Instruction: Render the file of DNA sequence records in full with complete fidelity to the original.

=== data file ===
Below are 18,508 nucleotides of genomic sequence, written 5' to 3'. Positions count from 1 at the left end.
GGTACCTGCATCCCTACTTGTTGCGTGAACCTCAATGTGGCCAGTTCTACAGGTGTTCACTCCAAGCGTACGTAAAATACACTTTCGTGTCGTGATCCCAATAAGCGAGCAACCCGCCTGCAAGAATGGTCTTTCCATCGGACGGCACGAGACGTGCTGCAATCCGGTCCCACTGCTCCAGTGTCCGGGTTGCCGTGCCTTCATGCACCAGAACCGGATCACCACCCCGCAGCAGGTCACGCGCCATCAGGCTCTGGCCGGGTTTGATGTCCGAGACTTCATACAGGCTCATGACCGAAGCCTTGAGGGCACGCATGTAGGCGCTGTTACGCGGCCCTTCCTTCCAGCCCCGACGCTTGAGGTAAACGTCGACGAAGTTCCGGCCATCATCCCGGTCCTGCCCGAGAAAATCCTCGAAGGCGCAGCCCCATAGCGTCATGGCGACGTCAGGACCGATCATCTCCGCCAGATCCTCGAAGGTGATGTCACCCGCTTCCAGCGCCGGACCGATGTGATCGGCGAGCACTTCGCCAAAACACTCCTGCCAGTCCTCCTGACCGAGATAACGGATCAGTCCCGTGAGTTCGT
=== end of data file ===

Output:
Below are 18,508 nucleotides of genomic sequence, written 5' to 3'. Positions count from 1 at the left end.
GGTACCTGCATCCCTACTTGTTGCGTGAACCTCAATGTGGCCAGTTCTACAGGTGTTCACTCCAAGCGTACGTAAAATACACTTTCGTGTCGTGATCCCAATAAGCGAGCAACCCGCCTGCAAGAATGGTCTTTCCATCGGACGGCACGAGACGTGCTGCAATCCGGTCCCACTGCTCCAGTGTCCGGGTTGCCGTGCCTTCATGCACCAGAACCGGATCACCACCCCGCAGCAGGTCACGCGCCATCAGGCTCTGGCCGGGTTTGATGTCCGAGACTTCATACAGGCTCATGACCGAAGCCTTGAGGGCACGCATGTAGGCGCTGTTACGCGGCCCTTCCTTCCAGCCCCGACGCTTGAGGTAAACGTCGACGAAGTTCCGGCCATCATCCCGGTCCTGCCCGAGAAAATCCTCGAAGGCGCAGCCCCATAGCGTCATGGCGACGTCAGGACCGATCATCTCCGCCAGATCCTCGAAGGTGATGTCACCCGCTTCCAGCGCCGGACCGATGTGATCGGCGAGCACTTCGCCAAAACACTCCTGCCAGTCCTCCTGACCGAGATAACGGATCAGTCCCGTGAGTTCGT